Convicted drug trafficker Austin “Ozzie” Knowles is afraid he’ll die in prison due to an outbreak of COVID-19. Knowles, 58, wants a judge to cut short his seven-year sentence and let him return home. Knowles was extradited to the US in May 2018, ending a 16-year legal fight against his surrender, and he pleaded guilty the following month.
A judge sentenced Knowles to 12 years, reduced by five years due to the time he had spent on remand in The Bahamas. As a part of his sentence, Knowles forfeited $1 million to the U.S government.
In an affidavit in support of the application for compassionate release, Knowles said he never imagined that pleading guilty to drug trafficking crimes in 2019 could potentially result in a death sentence.
At the time of Knowles’ guilty plea, COVID-19 was unknown. Knowles said, “My medical vulnerabilities make prison much more dangerous than the court could have ever considered when I was sentenced. The only solution is immediate compassionate release. I am also asking the court to consider a reduction in my sentence if immediate compassionate release is not granted.”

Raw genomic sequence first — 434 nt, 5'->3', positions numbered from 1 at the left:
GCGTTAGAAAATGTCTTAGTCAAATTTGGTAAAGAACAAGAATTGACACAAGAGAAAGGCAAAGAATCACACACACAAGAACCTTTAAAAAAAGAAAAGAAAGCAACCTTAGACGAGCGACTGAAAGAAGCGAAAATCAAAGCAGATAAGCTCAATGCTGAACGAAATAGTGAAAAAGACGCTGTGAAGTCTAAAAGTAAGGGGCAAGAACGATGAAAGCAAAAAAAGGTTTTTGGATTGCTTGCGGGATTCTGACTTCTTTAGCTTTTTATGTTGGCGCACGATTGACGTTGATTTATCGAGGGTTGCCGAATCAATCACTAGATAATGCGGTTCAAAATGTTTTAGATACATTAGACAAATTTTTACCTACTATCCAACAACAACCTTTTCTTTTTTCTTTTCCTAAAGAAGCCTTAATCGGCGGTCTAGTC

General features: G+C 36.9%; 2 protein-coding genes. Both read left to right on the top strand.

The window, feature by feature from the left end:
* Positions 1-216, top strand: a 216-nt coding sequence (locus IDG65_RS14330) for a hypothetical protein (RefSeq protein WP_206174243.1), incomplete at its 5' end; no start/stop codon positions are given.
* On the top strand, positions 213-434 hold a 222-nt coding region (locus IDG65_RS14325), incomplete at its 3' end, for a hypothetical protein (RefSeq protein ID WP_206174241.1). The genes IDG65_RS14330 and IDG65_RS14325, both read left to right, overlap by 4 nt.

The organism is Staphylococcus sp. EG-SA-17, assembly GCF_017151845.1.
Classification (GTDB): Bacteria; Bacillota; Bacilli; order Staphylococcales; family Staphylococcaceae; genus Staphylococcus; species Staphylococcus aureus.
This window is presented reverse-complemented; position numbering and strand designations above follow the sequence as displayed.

According to Knowles, the highly contagious Delta variant is sweeping through the McRae prison in Georgia, where he’s held. He said, “The prison system was never designed to keep any inmate safe from COVID-19, and the deadly variants such as Delta. I should not have to face a potential death sentence or long-term permanent health impairment from COVID-19 as a result of my guilty plea and sentencing. I fear for my safety and my life because the Delta Variant is widespread through the prison that I am housed in.”
Knowles is scheduled to complete his sentence by October 6, 2025. However, he fears that he might not make it out alive, as his hypertension makes him more susceptible to COVID-19.
Additionally, Knowles said since his incarceration he’s had serious stomach pain. He said he’s having the same symptoms as his brother, who was diagnosed with colon cancer, but the prison refuses to pay for the tests that would confirm his diagnosis.